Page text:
Some news about my christmas lights

So today I was able to ask to a couple of friends who knows electronic way better than I do, and they confirmed what I was already thinking. The IN4007 are actually 1N4007 diodes, simple 1000V-rated diodes, and the way they are used is just a standard Graetz bridge (a rectifier bridge).

For those who want to see what I’m talking about, I uploaded the photos on Flickr, see the set here .

After passing through the diodes, the 220V AC wave is replaced by a (very bad) approximation of (about) a 220V DC supply. I wonder if it was the unstable supply (there is no capacitor to smooth the wave) that blew up the SCR.

The 180KΩ resistor is part of the CR/RC net (not sure what it is yet, I haven’t dug that up, as I don’t much care), together with the capacitor; they are used as a timered trigger for one port of the actual controller, so I’m counting them off, as I need to replace the thing anyway.

The 240KΩ resistor is used to reduce the voltage that powers the controller, not knowing the current absorbed by the controller, it’s difficult for me to guess which voltage was given to the controller. I could probably just plug the thing in and take a look with a voltmetre. It’s anyway superfluous, as the controller is, once again, something I want to get rid of.

Now what I know is that the lights are powered by DC, there’s no resistor, so the direct output of the bridge is used, they probably don’t need the supply to be stable at all.

So now I know something more about the thing I’m working on, which is an interesting thing. Now I just need two ideas to complete the basic design of the thing, so that I can move to a proper design with microcontroller and code.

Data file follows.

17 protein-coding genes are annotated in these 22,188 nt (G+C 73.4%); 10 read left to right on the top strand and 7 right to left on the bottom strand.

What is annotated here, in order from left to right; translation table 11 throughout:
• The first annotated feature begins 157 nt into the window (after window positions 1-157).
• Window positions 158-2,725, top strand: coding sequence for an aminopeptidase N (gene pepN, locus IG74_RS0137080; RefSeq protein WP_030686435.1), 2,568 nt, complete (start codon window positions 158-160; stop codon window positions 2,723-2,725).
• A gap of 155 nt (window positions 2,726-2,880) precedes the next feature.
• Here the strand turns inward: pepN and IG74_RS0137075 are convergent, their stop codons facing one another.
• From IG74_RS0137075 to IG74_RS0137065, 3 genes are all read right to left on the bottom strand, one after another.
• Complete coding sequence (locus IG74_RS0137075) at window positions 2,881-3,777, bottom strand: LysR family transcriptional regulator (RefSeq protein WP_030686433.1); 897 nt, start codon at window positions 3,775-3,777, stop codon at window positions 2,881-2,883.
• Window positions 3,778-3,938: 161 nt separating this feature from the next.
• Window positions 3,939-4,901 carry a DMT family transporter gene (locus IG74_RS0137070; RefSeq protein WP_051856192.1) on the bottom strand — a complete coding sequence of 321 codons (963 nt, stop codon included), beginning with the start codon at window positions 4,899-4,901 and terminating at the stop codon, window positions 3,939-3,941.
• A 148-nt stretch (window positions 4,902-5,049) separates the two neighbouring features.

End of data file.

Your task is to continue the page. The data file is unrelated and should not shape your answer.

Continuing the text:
The first idea is how to reduce 220V DC to something usable for the microcontroller supply; for smaller voltages I usually used LM7805, but the LM78 series does not support voltages higher than 40V; a quick search around suggested that the LM78S series could actually support 220V voltage, but I can’t find any datasheet of that series, nor I can find the ICs anywhere around.

The second idea is how to dim the lights; what I was thinking of was using a digital potentiometer, I know I seen some of those around, but I’m not sure if they work well with a 220V passing voltage, and how easy are to actually program.

I’m also wondering if it’s easier to get an IC for the diode bridge or just using the four diodes as the current PCB does (adding a capacitor to smooth the output); I seen Texas Instruments have DIP packages with two or four Schottky diodes, but those are rated only up to 50V, I need at least 240V.

Any suggestion is welcome :)

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